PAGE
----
|Photo by Brian Small (Ministry of Natural Resources)|
yellow rail (en); franga-d'água-amarela (pt); râle jaune (fr); polluela amarillenta (es); gelbralle (de)
This species breeds in central and western Canada, from eastern Alberta and the south-eastern Northwest Territories to southern Quebec and New Brunswick, and also in the north-eastern United States, from north-eastern Montana to Maine. They migrate south to winter along the coasts of the south-eastern United States, from North Carolina to Texas.
These birds are 15-19 cm long and have a wingspan of 28-32 cm. They weigh 40-70 g.
The yellow rail breeds in shallow marshes dominated by sedges and grasses, also using wet grasslands and hay fields. Outside the breeding season they also use arable land, rice fields and saltmarshes.
They feed mainly on small freshwater snails, earthworms, crustaceans, spiders and both adult and larval insects. Outside the breeding season they also take the seeds of various sedges, rushes and grasses.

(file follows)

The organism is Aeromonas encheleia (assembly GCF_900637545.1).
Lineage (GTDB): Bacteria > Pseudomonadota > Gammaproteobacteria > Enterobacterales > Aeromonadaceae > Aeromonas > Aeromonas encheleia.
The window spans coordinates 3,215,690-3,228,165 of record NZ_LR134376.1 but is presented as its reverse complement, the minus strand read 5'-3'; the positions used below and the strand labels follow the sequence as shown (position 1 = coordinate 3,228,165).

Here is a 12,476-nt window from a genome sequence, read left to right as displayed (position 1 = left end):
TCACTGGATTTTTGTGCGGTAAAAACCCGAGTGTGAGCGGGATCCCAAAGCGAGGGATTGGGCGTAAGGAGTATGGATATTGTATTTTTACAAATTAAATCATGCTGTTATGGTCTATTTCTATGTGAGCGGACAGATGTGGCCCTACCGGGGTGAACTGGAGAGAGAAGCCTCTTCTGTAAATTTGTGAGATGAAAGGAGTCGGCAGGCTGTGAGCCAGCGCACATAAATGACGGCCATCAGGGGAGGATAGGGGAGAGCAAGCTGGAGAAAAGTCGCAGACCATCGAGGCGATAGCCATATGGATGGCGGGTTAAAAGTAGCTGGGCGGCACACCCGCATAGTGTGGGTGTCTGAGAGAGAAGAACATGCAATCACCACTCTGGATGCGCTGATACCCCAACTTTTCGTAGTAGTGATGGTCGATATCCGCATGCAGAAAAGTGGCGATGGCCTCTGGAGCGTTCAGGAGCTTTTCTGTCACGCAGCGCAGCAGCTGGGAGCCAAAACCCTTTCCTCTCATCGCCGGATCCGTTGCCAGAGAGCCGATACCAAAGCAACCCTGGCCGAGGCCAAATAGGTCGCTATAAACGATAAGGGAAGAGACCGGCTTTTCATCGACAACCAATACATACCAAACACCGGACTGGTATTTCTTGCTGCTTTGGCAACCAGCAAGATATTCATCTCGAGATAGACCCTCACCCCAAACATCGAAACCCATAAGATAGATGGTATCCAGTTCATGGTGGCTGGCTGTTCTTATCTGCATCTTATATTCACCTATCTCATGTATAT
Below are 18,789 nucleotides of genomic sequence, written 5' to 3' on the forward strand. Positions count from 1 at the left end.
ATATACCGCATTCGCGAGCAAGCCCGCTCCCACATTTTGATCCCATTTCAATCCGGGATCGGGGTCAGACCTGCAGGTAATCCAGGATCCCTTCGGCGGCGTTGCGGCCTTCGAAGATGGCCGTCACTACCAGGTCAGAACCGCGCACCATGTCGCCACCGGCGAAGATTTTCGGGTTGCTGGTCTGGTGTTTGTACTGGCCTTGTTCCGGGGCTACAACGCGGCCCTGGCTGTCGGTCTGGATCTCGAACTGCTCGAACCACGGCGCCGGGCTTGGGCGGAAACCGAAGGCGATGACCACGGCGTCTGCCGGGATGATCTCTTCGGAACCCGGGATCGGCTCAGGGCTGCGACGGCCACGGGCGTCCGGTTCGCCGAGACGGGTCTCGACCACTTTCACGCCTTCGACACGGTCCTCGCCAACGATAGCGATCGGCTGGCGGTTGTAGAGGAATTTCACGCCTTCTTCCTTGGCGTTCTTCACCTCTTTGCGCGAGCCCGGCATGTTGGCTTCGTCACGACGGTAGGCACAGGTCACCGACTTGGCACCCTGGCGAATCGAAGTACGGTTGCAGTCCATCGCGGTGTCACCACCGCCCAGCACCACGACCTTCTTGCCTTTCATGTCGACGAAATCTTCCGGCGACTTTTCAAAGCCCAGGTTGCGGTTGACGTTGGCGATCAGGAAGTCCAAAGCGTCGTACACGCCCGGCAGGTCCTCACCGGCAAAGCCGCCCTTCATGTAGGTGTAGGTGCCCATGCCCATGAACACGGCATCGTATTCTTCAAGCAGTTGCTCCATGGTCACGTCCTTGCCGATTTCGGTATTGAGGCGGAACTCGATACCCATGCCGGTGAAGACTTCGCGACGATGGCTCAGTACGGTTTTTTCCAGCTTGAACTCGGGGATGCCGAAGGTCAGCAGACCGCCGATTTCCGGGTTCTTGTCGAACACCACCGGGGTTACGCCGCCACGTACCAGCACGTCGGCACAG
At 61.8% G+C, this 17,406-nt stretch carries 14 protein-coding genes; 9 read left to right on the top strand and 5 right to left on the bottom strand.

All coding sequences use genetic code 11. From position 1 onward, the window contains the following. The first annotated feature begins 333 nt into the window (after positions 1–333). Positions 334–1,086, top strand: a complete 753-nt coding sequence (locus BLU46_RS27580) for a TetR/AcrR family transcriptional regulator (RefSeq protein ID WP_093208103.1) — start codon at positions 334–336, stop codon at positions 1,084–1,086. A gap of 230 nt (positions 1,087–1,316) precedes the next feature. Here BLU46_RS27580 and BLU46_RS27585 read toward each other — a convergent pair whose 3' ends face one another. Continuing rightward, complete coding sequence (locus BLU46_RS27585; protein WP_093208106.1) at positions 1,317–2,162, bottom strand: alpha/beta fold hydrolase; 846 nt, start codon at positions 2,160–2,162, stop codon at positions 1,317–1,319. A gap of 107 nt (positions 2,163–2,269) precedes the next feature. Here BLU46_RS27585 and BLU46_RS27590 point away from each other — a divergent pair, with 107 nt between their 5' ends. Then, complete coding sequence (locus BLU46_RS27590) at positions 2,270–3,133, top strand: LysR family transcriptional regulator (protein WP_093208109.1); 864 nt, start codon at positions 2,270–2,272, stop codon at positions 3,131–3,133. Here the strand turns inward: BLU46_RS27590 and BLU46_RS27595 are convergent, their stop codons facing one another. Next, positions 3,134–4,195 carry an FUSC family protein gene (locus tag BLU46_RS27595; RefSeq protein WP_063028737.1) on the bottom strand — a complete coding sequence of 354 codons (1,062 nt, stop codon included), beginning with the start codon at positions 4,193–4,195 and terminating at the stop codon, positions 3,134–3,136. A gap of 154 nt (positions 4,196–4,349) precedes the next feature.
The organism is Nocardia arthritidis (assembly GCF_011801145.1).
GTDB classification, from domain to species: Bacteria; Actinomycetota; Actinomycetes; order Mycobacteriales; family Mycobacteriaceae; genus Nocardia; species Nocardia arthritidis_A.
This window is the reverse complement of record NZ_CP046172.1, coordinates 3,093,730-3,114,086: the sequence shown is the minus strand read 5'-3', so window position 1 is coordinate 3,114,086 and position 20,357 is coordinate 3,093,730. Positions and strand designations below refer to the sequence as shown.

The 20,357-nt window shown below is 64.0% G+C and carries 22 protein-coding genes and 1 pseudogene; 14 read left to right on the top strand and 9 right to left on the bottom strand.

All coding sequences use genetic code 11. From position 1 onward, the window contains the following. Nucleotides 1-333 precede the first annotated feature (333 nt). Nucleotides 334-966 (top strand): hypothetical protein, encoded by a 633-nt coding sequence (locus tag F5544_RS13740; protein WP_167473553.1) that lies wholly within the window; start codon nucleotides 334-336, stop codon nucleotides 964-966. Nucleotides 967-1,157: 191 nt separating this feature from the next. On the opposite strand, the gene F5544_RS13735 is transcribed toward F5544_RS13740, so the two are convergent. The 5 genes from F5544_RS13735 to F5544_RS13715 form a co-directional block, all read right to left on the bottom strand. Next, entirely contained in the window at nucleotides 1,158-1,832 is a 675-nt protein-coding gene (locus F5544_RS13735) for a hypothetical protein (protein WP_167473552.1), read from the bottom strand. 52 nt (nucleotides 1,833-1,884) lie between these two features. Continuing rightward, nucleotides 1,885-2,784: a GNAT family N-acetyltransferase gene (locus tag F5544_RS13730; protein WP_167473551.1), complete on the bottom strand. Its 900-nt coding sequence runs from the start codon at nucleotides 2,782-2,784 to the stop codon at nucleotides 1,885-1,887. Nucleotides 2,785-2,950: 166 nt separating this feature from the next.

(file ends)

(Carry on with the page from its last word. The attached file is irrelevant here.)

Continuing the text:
Yellow rails breed in April-July. They are believed to be monogamous and both sexes help build the nest, a crude scrape on the ground lined with fine sedges and grasses. It is usually hidden among vegetation, either near water or sometimes suspended over shallow water. There the female lays 4-10 eggs, which she incubates alone for 17-23 days. The chicks leave the nest soon after hatching, but are brooded and fed by the female and possibly also by the male for about 3 weeks. They start flying about 35 days after hatching.
IUCN status - LC (Least Concern)
This species has a large breeding range and the global population is estimated at 6.700-17.000 individuals. The overall population trend is stable, although some populations have unknown trendsand some small increases have been recorded.